As usual, True Facts illuminate the obvious

April 16, 2000|By Susan Reimer

TIME NOW for another edition of True Facts: facts that women know to be true, even if it has been one of those days. In honor of the U.S. Census and Tax Day, we thought we would pull together some polling numbers and research statistics that demonstrate stuff women already know. We invite you to think about how you would have spent the money they tossed down the drain documenting the perfectly obvious.

* Divorce, McDonald's and and the Fair Labor Standards Act of 1938 are among the 25 top life-changing forces that affected children in the 20th century, says a report in Contact Kids magazine.

The magazine, published by the Children's Television Workshop, also listed as significant influences the 1954 Supreme Court decision Brown vs. Board of Education, fluoride, the Internet, malls, MTV and, coincidentally, CTW's "Sesame Street."

* Meanwhile, the vote, access to college and the birth-control pill were listed as the most significant factors in changing women's lives during the 20th century in an opinion poll commissioned by Virginia Slims.

* Will you be institutionalized as an older person? According to social scientists, that is less likely to happen if you have a daughter.

* A survey done for Kraft Foods referred to the person responsible for meal planning, preparation and cleanup as the "family nurturer," a squishy new term for "household engineer," and the latest verbal incarnation of "Mom."

* Marriage brings as much happiness as an additional $100,000 in annual income.

Dartmouth College economist David Blanchflower studied 100,000 people during a 25-year period and found that when the amount of happiness generated by a lasting marriage was compared with the happiness produced by financial circumstances, a statistical calculation showed that it was worth a hundred grand.

* On Oct. 12, the Earth's human population topped 6 billion. Of that number, more than one billion are between the ages of 15 and 24 -- the largest generation of young people entering their reproductive years in the history of the world. Responding to these numbers, Douglas Gould & Co., a communications firm, concluded that it was time for the largest sex education class in human history.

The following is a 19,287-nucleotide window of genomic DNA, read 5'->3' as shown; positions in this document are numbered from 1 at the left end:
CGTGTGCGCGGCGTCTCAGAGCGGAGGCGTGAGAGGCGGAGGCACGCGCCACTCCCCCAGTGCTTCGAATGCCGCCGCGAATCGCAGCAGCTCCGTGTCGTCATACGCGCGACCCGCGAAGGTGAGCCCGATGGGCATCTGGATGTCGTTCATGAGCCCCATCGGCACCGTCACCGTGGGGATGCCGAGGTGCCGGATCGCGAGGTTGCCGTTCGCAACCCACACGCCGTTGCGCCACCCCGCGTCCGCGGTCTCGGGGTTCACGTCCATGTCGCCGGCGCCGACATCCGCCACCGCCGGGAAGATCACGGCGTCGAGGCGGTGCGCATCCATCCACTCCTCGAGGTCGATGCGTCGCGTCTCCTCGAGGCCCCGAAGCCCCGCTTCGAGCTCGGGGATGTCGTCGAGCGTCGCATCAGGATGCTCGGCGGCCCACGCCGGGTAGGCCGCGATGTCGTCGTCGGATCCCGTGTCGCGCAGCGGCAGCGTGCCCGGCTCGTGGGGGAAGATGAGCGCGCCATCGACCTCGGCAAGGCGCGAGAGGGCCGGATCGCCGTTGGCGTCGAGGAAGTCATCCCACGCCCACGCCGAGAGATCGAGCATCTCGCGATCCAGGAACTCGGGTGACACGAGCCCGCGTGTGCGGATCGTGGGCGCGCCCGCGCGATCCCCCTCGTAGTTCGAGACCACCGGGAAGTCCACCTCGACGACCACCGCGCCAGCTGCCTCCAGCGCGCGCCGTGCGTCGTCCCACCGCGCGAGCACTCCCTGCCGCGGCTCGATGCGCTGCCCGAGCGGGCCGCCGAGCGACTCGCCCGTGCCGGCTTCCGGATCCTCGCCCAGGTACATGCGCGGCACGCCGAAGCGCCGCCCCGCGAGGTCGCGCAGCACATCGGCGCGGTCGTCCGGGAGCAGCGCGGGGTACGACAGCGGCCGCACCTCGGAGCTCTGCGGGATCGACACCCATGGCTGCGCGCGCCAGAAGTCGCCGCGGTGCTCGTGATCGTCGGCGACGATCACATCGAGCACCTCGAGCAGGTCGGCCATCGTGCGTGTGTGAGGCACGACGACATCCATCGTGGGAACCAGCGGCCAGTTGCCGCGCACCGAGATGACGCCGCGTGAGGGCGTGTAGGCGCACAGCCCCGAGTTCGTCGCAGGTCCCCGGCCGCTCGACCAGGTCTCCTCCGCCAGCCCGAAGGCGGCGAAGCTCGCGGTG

* A team of researchers at Penn State and Dickinson College reports that a majority of middle schoolers of both sexes find boy-girl relationships enjoyable and challenging. However, boys fall in love faster, have fewer "intimacy skills" and take breaking up harder than girls do, something that is true throughout their lives.

* A Kaiser Family Foundation study reported that kids spend almost the equivalent of a work week -- 38 hours -- watching TV, playing video games, listening to music and surfing the Internet each week.

But an equally alarming finding was this: Among kids 8 and older, 65 percent have a TV in their bedroom and say the TV is usually on during meals. Nearly that many, 61 percent, say parents have set no rules about TV watching.

* Apparently, children are not a hindrance to their parents' sex lives. According to a survey conducted for Adam & Eve, a mail-order distributor of erotica, 60 percent of the respondents with children under age 18 at home are sexually active. However, only 38 percent of those without children in the home described themselves as sexually active.

In an unreported finding, 100 percent of the couples having sex reported shutting their bedroom door first.

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